By: Natasha Archary
In a few short weeks (27 days) South Africans will flock to polling stations to cast their ballots for the 2019 National and Provincial elections. As with previous elections, the process has often been called tedious. Stay on track of the admin with our quick guide to help you on voting day.
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Every South African, 18 and above, who has registered to vote will be given the chance to make their mark at the polls. You are able to check your voter registration status online.
You may also sms your ID number to 32810 to check your registration status. This will inform you of your ward and voting district as well as the voting station you will be allowed to vote at.
A special vote allows a registered voter who can’t vote on the 6 or 7 May (Provincial) or the 8 May (National) to vote on a predetermined day before election day.
By law you are allowed a special vote if you are physically unable to, disabled, pregnant or simply unable to get to a voting station on election day. You may also apply for the special vote online.
The special vote will mean voting officials will visit you at the address you provided on either the 6 or 7 May.
Registering to vote is the first step to exercising your democratic right to vote. You only have to register once. Unless you move and your voting district boundaries change. So, if you’ve voted in the past, you’re registered to vote.
You will need to take your green, barcoded ID book, smartcard ID or temporary identity certificate to the voting station in your voting district. You will receive confirmation of your registration within 7 days. Registration for the 2019 election is closed.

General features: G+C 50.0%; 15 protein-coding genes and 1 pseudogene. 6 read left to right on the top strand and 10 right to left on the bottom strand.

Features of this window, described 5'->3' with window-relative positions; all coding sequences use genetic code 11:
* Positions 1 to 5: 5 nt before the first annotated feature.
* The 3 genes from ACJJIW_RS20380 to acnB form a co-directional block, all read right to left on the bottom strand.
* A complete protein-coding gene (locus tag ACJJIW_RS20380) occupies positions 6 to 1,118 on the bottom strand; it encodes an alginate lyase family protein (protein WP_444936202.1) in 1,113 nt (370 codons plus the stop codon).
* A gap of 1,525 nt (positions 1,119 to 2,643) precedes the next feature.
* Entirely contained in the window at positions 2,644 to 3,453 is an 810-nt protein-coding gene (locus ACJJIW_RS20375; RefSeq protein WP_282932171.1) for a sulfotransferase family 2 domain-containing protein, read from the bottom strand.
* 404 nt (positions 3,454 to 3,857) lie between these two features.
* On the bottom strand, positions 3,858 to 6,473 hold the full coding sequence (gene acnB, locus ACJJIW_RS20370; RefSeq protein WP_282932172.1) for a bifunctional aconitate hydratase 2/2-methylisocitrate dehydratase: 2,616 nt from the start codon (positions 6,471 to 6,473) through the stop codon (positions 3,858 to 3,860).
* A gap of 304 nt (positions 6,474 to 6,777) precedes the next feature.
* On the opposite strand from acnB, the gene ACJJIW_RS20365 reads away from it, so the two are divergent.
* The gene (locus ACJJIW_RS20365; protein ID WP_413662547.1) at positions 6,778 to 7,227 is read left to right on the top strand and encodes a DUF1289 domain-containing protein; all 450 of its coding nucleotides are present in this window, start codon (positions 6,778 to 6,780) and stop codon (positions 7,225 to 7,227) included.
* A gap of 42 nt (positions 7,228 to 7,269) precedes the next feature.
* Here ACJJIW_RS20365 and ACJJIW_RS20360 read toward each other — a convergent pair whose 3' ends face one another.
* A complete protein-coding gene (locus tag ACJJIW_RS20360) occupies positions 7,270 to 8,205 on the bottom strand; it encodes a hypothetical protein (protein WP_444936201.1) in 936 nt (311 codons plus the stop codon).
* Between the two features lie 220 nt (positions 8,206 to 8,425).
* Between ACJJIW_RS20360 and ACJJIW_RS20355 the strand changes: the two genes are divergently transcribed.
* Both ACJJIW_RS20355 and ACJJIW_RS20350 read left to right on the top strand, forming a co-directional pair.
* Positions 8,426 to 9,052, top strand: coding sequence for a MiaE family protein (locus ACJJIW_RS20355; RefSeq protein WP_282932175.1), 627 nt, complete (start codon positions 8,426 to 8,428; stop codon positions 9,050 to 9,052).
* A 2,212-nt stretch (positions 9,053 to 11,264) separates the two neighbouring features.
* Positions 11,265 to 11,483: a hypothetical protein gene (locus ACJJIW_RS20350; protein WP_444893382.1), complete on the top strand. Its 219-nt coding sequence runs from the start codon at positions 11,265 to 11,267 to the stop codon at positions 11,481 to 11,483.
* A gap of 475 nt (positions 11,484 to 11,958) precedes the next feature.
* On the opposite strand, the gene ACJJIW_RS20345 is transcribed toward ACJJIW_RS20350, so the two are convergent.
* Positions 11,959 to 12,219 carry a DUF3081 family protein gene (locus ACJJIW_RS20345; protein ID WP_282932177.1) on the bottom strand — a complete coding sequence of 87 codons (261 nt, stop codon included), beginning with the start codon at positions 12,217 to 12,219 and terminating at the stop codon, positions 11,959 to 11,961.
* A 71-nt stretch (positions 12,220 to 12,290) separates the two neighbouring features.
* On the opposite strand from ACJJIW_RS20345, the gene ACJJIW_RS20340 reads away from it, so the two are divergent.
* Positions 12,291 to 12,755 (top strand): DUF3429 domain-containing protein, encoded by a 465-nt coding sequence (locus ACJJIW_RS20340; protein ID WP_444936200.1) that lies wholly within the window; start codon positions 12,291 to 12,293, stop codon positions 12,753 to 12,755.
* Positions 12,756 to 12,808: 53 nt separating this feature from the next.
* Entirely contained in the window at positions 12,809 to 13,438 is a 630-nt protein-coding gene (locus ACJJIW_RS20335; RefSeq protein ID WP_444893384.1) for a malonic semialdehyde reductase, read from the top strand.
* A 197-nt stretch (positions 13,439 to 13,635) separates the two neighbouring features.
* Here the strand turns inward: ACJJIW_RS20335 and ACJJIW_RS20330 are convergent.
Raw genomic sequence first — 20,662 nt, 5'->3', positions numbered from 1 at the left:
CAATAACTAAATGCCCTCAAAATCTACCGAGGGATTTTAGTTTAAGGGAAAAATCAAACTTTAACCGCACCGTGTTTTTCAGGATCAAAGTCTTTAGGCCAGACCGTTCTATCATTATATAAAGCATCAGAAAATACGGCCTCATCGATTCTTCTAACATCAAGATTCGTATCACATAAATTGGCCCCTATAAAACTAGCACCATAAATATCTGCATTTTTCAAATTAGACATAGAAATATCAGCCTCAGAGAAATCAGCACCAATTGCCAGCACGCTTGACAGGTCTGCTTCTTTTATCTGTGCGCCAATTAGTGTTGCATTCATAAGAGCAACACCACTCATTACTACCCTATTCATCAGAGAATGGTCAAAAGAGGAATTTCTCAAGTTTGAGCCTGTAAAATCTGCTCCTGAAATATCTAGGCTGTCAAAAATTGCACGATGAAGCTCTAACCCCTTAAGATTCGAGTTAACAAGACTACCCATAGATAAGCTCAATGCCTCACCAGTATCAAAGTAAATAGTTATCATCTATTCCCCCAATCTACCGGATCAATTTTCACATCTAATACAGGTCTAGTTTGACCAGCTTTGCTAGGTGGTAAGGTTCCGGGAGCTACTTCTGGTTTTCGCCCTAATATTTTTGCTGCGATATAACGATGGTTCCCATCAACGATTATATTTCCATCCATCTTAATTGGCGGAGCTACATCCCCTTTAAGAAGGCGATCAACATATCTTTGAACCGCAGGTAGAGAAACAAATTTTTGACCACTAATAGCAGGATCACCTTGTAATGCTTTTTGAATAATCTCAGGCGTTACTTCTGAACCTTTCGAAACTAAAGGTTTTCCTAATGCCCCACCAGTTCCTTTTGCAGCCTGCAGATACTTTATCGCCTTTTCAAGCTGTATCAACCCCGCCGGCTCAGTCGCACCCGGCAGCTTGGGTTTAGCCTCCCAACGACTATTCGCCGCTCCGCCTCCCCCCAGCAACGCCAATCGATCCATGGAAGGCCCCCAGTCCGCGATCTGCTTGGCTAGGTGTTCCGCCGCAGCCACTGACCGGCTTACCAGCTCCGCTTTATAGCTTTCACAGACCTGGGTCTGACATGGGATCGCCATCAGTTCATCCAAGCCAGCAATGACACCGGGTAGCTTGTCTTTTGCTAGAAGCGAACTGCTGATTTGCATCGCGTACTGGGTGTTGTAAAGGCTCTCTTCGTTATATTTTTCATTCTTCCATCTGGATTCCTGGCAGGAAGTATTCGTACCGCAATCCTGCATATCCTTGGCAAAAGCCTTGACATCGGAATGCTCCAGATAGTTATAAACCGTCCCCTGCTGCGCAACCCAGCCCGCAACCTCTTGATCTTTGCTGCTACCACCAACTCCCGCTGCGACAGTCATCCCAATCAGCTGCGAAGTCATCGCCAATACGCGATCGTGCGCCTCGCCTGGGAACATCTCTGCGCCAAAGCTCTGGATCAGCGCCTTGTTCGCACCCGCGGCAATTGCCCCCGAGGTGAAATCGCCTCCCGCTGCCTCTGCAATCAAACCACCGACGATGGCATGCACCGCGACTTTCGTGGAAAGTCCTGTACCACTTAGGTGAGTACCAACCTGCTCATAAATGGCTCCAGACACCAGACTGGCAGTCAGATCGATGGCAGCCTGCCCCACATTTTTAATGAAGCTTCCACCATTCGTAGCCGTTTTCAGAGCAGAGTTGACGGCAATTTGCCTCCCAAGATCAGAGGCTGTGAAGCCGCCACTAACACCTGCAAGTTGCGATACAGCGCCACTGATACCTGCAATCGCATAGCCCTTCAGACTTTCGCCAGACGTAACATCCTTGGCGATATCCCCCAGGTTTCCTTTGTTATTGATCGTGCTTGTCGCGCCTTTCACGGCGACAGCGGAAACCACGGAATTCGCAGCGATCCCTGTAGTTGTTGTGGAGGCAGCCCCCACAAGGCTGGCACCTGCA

South African expatriates who wish to cast their vote need to submit a VEC10 form. This is to notify the IEC of your intention to vote abroad. If you have voted previously in South Africa, you are still registered but you will need to submit the VEC10 before the deadline in the election timetable or you will not be allowed to vote.
The voting process for South Africans within the country is much simpler. Once registered and your ID is scanned you will be handed two ballot papers. One for the National Election and one for the Provincial.
Simply cast your vote and drop your ballot into one of designated ballot boxes. Your thumb will be marked with ink to indicate that you have already voted, so you will not be allowed to duplicate a vote at another voting station.
Be mindful of
Make sure that your vote is in confidence. The IEC is serious about enforcing a Code of Conduct which provides voters a safe space to exercise their civic rights.
No political party should be allowed to entice voters nor campaign near a voting station. If you feel you are being intimidated by parties you may take this up with an IEC official at the voting station.
Anyone guilty of breaching the IEC’s Code of Conduct can be fined or sent to prison as it is a criminal offence. You could face up to 10 years in prison if found guilty. Should you wish to report an incident where the Electoral Code of Conduct has been breached, you may do so via the Electoral Court.
If you suspect your ballot sheet has been tampered with before you vote, bring it to the attention of the IEC official. You should not hand your marked ballot sheet to anyone in the voting station. Drop it into the ballot box personally.
Always remember your vote is your secret.